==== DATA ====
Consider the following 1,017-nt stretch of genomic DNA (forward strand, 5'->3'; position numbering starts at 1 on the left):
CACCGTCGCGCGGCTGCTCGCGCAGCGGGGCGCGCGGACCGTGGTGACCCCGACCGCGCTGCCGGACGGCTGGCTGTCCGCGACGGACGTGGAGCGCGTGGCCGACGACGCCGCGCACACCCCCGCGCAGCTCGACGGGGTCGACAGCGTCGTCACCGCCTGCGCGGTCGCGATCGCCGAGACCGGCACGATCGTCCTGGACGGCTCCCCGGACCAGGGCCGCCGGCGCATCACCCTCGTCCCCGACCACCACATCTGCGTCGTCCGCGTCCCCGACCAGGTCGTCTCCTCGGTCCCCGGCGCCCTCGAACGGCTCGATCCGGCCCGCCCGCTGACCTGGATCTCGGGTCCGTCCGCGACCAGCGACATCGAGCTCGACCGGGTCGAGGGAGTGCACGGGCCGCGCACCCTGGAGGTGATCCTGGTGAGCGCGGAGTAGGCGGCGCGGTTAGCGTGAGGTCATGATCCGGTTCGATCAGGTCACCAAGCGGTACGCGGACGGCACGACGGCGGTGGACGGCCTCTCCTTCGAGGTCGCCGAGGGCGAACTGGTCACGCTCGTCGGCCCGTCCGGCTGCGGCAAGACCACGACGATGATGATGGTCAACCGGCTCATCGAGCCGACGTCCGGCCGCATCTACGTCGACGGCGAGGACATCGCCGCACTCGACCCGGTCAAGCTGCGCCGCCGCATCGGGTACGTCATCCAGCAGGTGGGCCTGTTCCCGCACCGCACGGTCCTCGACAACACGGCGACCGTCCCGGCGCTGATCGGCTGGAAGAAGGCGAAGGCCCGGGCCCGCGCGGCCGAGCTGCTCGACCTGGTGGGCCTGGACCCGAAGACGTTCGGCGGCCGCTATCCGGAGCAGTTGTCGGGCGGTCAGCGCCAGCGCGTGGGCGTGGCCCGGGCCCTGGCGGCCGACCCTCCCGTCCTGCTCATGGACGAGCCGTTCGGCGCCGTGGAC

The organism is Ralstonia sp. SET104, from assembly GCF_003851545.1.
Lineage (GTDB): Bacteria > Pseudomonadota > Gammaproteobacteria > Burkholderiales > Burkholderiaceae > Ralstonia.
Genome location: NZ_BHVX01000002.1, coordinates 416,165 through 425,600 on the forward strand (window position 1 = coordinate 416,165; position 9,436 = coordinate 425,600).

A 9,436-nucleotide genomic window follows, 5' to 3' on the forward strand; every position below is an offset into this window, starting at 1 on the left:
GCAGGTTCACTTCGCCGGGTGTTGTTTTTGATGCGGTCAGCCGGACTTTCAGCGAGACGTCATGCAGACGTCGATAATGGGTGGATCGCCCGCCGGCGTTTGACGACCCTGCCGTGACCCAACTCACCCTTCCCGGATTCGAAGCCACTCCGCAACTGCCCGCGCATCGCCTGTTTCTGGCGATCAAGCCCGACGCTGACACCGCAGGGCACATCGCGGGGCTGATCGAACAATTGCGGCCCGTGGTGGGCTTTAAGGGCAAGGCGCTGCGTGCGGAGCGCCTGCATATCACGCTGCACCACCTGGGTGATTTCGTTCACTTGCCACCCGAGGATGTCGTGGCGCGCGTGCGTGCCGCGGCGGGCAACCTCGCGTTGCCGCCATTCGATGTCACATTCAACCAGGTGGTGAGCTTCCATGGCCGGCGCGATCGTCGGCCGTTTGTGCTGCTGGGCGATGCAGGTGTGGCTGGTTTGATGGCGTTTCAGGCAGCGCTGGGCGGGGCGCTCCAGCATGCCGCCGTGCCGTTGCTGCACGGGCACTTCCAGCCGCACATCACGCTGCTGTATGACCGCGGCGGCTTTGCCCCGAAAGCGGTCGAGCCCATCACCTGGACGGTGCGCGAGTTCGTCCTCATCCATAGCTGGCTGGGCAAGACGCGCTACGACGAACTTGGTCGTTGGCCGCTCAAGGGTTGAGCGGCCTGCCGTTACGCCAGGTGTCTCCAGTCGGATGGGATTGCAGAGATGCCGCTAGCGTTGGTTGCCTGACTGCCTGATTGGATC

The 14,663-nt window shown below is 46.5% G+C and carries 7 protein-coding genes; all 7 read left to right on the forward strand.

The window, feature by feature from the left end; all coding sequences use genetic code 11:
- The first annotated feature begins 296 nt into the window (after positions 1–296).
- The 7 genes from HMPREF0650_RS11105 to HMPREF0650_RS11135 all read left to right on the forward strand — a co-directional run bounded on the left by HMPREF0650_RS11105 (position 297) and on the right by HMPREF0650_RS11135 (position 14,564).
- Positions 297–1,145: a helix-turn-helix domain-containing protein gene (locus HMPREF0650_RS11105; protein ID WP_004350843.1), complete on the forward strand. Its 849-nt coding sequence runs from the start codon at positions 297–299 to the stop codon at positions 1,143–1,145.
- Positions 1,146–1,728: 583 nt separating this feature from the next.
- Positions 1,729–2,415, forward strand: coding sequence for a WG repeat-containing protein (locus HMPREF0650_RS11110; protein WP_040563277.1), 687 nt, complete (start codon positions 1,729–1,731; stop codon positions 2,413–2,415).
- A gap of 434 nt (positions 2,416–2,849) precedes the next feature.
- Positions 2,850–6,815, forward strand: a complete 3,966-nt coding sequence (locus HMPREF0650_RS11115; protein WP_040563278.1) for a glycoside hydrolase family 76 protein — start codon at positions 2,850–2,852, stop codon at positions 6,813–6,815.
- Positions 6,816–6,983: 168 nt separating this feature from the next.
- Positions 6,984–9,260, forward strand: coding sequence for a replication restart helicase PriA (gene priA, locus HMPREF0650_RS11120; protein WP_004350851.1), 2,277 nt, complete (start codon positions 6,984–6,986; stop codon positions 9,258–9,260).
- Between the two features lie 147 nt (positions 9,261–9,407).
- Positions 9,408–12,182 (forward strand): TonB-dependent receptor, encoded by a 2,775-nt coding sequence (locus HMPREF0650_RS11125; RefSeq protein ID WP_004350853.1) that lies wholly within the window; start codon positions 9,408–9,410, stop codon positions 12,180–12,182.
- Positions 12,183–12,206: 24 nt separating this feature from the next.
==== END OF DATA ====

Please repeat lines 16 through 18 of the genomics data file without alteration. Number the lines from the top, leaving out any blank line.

- Positions 2,850–6,815, forward strand: a complete 3,966-nt coding sequence (locus HMPREF0650_RS11115; protein WP_040563278.1) for a glycoside hydrolase family 76 protein — start codon at positions 2,850–2,852, stop codon at positions 6,813–6,815.
- Positions 6,816–6,983: 168 nt separating this feature from the next.
- Positions 6,984–9,260, forward strand: coding sequence for a replication restart helicase PriA (gene priA, locus HMPREF0650_RS11120; protein WP_004350851.1), 2,277 nt, complete (start codon positions 6,984–6,986; stop codon positions 9,258–9,260).